by Rod D. Martin
February 27, 2004
Some folks, it seems, just never learn. Especially doom-and-gloomers.
In 1980, the late economist Julian Simon made a bet with Paul Ehrlich, author of the best-selling 1968 book, The Population Bomb.
The bet concerned commodity prices and was intended to illustrate a point. Simon wagered prices would fall; Ehrlich said they would rise. Both men agreed that higher prices would suggest resource scarcity and a poorer world, while falling prices would signal the opposite.
Based on his beliefs about scarcity and population growth, Ehrlich in his book had predicted hundreds of millions of deaths by starvation — in America and elsewhere — by the 1980s.
Erlich, of course, lost his bet. In 1990, though, he wrote another book.
Its title? The Population Explosion, predicting massive famines on the horizon.
From Thomas Malthus to the present, the population doomers have never stopped scaring people with their ghoulish prognostications. Over two centuries ago, the British economist insisted that though food production rises arithmetically, population growth increases exponentially. In other words, absent wars, mass starvation is inevitable.
But Malthus and his ideological descendents couldn’t be more wrong. Thanks to the cascading miracles of capitalism, science and technology, world food production routinely outstrips population growth.
“Overpopulation” is far from the Doomers’ only failure.
As Greg Easterbrook demonstrates in his new book The Progress Paradox, in every arena, life has improved for nearly everyone.
Take the arena of technology and jobs. In every generation, pessimists bemoan how technology destroys jobs, and indeed that’s true: there are few buggy-building jobs today.
But technology creates a higher standard of living by creating far more jobs than it destroys, jobs which typically pay a lot more than the ones lost. Indeed, in the Jan. 24, 2004 issue of Fortune, management guru Peter Drucker points out that while the U.S. is indeed exporting many low wage, low skill jobs, it imports two to three times as many jobs as it exports: better jobs which require high skill, high initiative and high pay. There’s a reason why Japanese and European car plants are proliferating across the South.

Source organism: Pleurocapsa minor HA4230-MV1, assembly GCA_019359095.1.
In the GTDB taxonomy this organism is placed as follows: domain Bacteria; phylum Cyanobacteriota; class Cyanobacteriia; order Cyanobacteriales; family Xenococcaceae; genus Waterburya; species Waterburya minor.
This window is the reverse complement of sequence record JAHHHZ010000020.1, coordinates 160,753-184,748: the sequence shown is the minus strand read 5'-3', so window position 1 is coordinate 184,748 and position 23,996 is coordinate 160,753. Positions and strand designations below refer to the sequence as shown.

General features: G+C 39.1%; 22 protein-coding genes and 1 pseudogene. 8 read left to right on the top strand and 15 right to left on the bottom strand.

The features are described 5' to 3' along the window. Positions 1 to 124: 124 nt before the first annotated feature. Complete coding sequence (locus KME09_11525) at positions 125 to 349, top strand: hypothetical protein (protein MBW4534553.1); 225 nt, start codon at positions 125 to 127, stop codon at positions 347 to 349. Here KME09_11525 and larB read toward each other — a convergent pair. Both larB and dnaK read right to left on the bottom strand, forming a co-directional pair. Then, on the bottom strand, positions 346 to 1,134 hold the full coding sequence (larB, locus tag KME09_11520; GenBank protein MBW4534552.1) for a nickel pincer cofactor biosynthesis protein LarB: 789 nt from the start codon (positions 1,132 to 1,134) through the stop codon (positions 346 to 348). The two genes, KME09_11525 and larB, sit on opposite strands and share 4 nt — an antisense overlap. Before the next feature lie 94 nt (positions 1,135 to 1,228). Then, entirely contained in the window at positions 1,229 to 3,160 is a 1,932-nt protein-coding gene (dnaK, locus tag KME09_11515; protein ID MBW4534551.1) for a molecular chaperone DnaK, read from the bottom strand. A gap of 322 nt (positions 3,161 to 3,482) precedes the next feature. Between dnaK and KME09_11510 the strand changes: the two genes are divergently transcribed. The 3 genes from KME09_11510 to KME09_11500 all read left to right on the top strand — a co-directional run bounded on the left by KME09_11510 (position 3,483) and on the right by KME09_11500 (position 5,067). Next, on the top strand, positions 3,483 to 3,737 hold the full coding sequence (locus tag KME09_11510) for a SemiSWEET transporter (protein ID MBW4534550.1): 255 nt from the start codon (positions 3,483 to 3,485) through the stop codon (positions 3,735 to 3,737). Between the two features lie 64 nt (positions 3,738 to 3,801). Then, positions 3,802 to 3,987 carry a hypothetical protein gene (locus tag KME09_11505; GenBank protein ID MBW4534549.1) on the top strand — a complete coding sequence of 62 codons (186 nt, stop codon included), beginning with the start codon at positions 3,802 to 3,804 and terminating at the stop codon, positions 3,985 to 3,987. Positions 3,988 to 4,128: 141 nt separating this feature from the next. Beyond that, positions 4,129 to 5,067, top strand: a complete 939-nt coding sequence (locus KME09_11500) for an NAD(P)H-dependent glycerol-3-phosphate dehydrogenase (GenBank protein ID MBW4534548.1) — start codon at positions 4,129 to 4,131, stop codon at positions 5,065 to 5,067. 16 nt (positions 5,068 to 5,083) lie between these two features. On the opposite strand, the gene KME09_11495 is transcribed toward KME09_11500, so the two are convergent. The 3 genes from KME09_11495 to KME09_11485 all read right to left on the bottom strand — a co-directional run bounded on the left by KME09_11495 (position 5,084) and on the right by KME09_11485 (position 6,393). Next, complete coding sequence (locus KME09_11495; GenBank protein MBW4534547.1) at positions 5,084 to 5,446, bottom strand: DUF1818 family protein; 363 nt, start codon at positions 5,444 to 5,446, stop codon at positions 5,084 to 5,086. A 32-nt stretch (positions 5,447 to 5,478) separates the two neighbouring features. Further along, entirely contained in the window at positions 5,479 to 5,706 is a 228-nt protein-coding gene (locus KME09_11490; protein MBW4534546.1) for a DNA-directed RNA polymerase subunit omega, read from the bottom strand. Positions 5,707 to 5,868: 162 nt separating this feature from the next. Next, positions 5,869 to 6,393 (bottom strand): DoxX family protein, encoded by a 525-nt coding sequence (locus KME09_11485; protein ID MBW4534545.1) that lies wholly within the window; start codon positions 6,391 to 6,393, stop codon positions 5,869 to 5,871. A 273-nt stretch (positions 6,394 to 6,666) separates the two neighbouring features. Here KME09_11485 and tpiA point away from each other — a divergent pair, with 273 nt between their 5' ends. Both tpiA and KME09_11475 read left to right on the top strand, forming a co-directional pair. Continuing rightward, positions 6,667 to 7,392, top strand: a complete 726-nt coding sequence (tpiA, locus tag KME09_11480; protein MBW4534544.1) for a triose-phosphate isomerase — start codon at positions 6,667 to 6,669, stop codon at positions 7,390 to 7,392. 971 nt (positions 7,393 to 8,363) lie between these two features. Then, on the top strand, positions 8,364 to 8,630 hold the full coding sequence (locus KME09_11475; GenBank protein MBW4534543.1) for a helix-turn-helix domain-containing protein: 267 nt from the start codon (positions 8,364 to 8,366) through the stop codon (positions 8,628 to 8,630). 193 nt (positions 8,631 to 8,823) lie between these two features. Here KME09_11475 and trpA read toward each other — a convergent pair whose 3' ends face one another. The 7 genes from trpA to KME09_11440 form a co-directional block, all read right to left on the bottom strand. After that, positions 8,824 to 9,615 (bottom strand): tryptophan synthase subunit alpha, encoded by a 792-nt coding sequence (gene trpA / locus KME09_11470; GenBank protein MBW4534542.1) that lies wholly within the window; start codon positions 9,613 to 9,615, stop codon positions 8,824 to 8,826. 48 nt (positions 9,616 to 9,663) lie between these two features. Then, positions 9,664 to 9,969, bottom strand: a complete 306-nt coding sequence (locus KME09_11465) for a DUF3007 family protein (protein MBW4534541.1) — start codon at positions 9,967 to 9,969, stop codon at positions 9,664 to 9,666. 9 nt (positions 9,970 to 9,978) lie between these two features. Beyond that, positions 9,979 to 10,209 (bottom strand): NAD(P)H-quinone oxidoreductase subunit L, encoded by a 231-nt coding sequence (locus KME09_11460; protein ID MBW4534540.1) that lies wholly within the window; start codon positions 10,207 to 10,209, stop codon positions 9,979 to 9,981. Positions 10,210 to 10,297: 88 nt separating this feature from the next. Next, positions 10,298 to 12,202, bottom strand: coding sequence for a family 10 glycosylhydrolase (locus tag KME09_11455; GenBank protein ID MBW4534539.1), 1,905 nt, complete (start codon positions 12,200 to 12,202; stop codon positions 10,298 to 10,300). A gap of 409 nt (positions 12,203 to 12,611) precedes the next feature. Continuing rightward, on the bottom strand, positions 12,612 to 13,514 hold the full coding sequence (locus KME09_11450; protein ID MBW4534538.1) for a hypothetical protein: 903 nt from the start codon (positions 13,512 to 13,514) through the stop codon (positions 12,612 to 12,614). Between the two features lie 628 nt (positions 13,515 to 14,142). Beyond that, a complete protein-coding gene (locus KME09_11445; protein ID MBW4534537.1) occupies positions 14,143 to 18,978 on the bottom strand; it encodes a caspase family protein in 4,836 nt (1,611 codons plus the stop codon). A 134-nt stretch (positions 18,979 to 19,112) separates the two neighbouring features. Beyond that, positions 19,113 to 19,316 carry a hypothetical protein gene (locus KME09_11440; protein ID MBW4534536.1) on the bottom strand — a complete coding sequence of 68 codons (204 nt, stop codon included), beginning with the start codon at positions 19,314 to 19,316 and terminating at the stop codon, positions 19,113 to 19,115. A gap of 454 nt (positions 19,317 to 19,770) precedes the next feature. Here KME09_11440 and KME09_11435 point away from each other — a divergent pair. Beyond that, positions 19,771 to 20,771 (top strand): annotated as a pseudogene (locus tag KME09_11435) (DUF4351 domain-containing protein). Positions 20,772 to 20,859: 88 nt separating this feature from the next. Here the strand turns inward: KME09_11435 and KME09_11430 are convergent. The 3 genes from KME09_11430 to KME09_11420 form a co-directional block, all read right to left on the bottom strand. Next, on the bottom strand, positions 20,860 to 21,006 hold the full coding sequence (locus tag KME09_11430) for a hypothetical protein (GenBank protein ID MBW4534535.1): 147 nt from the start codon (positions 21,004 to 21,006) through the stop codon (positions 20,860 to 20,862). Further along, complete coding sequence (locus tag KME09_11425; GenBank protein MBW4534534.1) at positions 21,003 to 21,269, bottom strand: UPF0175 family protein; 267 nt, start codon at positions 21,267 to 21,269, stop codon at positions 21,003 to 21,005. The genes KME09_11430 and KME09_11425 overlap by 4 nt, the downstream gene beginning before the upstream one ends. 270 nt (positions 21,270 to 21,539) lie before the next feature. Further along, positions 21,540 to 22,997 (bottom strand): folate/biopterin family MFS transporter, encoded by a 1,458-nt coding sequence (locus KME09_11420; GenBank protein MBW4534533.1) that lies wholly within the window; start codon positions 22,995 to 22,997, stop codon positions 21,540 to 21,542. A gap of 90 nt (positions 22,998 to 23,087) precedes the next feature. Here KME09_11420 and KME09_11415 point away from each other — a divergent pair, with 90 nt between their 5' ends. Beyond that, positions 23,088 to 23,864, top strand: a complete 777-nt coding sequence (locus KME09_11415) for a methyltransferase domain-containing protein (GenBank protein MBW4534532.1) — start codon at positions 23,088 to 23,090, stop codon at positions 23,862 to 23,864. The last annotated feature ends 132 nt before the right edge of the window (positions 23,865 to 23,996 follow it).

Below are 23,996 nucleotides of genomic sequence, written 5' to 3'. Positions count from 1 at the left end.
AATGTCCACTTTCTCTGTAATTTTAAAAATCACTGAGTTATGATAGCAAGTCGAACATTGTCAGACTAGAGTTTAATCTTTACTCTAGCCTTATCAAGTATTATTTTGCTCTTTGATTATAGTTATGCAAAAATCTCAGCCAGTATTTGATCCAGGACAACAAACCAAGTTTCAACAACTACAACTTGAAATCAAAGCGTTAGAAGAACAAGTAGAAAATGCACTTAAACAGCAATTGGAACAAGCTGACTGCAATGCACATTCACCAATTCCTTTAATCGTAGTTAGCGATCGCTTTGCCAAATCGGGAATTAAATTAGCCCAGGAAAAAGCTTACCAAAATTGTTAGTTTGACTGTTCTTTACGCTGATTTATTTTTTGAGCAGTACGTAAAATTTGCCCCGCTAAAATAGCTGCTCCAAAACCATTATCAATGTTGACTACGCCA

And what about the economy and the environment? Doesn’t economic growth mean environmental degradation? Certainly not. The same technology that makes growth possible creates cleaner pathways to growth, and the money to clean things up. In fact, while American manufacturing output has doubled in the past ten years, America has become the cleanest country in the industrialized world.
How about technology and health? To hear the doomsdayers talk, we should all be dropping like flies from ingesting the “poisons” of modern pharmaceuticals and the “chemicals” in our food. Yet infant mortality rates are plunging, life expectancy is double that of a century ago, and each generation is growing up stronger and healthier than the one before.
How about “the rich getting richer, and the poor getting poorer”? Nonsense. As Easterbrook points out, even adjusted for inflation, per capita income has doubled since 1960, while the poverty rate has been nearly halved, from 22% to 11.7% as of 2001. Surely Donald Trump gets a bigger piece of the pie, but so do the rest of us. Why? Because we keep expanding the pie.
But surely, say the doomers, our culture is unraveling. And once that surely seemed true. In The Index of Leading Cultural Indicators, Bill Bennett catalogued the huge rise in crime, illegal drug use, divorce, abortion, sexual promiscuity, unwed motherhood, and other pathologies from the 1960s, well into the 1970s and into part of the 1980s. Yet as Bennett himself has noted, these trends are now reversing. Yes, decadence still pushes the envelope on TV and the movie screen, but in real life, these pathologies have been plummeting for well over a decade.
Clearly, the pessimists are flat-out wrong.
Why is that so? Time and again, they underestimate the vast God-given potential of individuals in free societies to literally change the world.
Why was Malthus wrong? He saw people as liabilities, not assets. He saw every child born as a consumer but not as a producer, let alone a potential inventor of new and better ways to produce. He saw them as users of resources, rather than being themselves the greatest resource of all. He saw the source of wealth as residing in the ground, rather than inside each of us.
And so it is with pessimists everywhere. From the economy to the environment, from foreign policy to our culture, they make the same mistake. Secular pessimists think we’re just two-legged animals. Religious pessimists stress that our moral depravity dooms our every endeavor. Both ignore the Biblical doctrine of imago deo — that in spite of our fallenness, we each bear the image of God and can achieve the extraordinary when given the chance. Take any person, put them in a free society which rewards ingenuity and creativity, and that person will likely thrive.
So pessimists, take heed. When people are free, when society rewards their strivings to achieve, you will be consistently proven wrong. And you have been for centuries.